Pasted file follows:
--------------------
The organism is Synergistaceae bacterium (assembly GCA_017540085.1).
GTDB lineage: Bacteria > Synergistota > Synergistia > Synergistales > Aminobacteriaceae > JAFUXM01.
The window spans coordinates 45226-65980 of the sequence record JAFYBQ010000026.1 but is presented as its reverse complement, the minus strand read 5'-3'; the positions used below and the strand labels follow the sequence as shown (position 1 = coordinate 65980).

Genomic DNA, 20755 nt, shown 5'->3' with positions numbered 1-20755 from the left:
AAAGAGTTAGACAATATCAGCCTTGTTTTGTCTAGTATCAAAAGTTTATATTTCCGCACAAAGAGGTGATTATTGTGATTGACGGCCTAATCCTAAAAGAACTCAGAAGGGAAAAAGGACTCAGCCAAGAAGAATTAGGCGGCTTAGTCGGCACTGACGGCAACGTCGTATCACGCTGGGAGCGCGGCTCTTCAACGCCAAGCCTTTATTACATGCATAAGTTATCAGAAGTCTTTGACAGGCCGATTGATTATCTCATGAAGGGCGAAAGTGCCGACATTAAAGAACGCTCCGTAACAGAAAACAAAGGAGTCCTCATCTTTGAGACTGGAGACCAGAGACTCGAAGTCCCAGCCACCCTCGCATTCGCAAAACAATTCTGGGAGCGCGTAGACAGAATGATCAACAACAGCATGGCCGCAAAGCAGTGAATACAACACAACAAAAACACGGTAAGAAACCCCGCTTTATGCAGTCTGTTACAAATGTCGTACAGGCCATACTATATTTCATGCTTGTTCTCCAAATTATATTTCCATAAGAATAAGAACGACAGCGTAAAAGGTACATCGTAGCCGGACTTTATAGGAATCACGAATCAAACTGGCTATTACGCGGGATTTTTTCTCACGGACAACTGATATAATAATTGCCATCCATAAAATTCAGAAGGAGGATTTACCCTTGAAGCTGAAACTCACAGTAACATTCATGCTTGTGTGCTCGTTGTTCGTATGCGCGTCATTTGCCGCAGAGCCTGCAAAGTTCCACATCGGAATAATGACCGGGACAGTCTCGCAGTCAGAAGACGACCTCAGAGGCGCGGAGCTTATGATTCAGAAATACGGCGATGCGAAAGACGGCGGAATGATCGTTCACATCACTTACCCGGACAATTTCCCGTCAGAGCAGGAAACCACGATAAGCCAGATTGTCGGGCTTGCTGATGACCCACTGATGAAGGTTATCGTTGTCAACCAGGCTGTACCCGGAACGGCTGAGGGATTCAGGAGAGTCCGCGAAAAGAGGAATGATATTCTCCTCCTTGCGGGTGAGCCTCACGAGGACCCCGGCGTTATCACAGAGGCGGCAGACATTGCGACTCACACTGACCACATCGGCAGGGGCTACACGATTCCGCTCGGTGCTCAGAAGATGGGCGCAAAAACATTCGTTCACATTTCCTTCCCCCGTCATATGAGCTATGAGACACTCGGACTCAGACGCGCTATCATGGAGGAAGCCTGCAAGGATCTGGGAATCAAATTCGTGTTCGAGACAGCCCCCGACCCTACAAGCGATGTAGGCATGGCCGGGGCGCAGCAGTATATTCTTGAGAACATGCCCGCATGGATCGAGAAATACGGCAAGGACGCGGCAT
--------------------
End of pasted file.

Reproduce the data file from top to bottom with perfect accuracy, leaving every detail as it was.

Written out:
The organism is Synergistaceae bacterium (assembly GCA_017540085.1).
GTDB lineage: Bacteria > Synergistota > Synergistia > Synergistales > Aminobacteriaceae > JAFUXM01.
The window spans coordinates 45226-65980 of the sequence record JAFYBQ010000026.1 but is presented as its reverse complement, the minus strand read 5'-3'; the positions used below and the strand labels follow the sequence as shown (position 1 = coordinate 65980).

Genomic DNA, 20755 nt, shown 5'->3' with positions numbered 1-20755 from the left:
AAAGAGTTAGACAATATCAGCCTTGTTTTGTCTAGTATCAAAAGTTTATATTTCCGCACAAAGAGGTGATTATTGTGATTGACGGCCTAATCCTAAAAGAACTCAGAAGGGAAAAAGGACTCAGCCAAGAAGAATTAGGCGGCTTAGTCGGCACTGACGGCAACGTCGTATCACGCTGGGAGCGCGGCTCTTCAACGCCAAGCCTTTATTACATGCATAAGTTATCAGAAGTCTTTGACAGGCCGATTGATTATCTCATGAAGGGCGAAAGTGCCGACATTAAAGAACGCTCCGTAACAGAAAACAAAGGAGTCCTCATCTTTGAGACTGGAGACCAGAGACTCGAAGTCCCAGCCACCCTCGCATTCGCAAAACAATTCTGGGAGCGCGTAGACAGAATGATCAACAACAGCATGGCCGCAAAGCAGTGAATACAACACAACAAAAACACGGTAAGAAACCCCGCTTTATGCAGTCTGTTACAAATGTCGTACAGGCCATACTATATTTCATGCTTGTTCTCCAAATTATATTTCCATAAGAATAAGAACGACAGCGTAAAAGGTACATCGTAGCCGGACTTTATAGGAATCACGAATCAAACTGGCTATTACGCGGGATTTTTTCTCACGGACAACTGATATAATAATTGCCATCCATAAAATTCAGAAGGAGGATTTACCCTTGAAGCTGAAACTCACAGTAACATTCATGCTTGTGTGCTCGTTGTTCGTATGCGCGTCATTTGCCGCAGAGCCTGCAAAGTTCCACATCGGAATAATGACCGGGACAGTCTCGCAGTCAGAAGACGACCTCAGAGGCGCGGAGCTTATGATTCAGAAATACGGCGATGCGAAAGACGGCGGAATGATCGTTCACATCACTTACCCGGACAATTTCCCGTCAGAGCAGGAAACCACGATAAGCCAGATTGTCGGGCTTGCTGATGACCCACTGATGAAGGTTATCGTTGTCAACCAGGCTGTACCCGGAACGGCTGAGGGATTCAGGAGAGTCCGCGAAAAGAGGAATGATATTCTCCTCCTTGCGGGTGAGCCTCACGAGGACCCCGGCGTTATCACAGAGGCGGCAGACATTGCGACTCACACTGACCACATCGGCAGGGGCTACACGATTCCGCTCGGTGCTCAGAAGATGGGCGCAAAAACATTCGTTCACATTTCCTTCCCCCGTCATATGAGCTATGAGACACTCGGACTCAGACGCGCTATCATGGAGGAAGCCTGCAAGGATCTGGGAATCAAATTCGTGTTCGAGACAGCCCCCGACCCTACAAGCGATGTAGGCATGGCCGGGGCGCAGCAGTATATTCTTGAGAACATGCCCGCATGGATCGAGAAATACGGCAAGGACGCGGCAT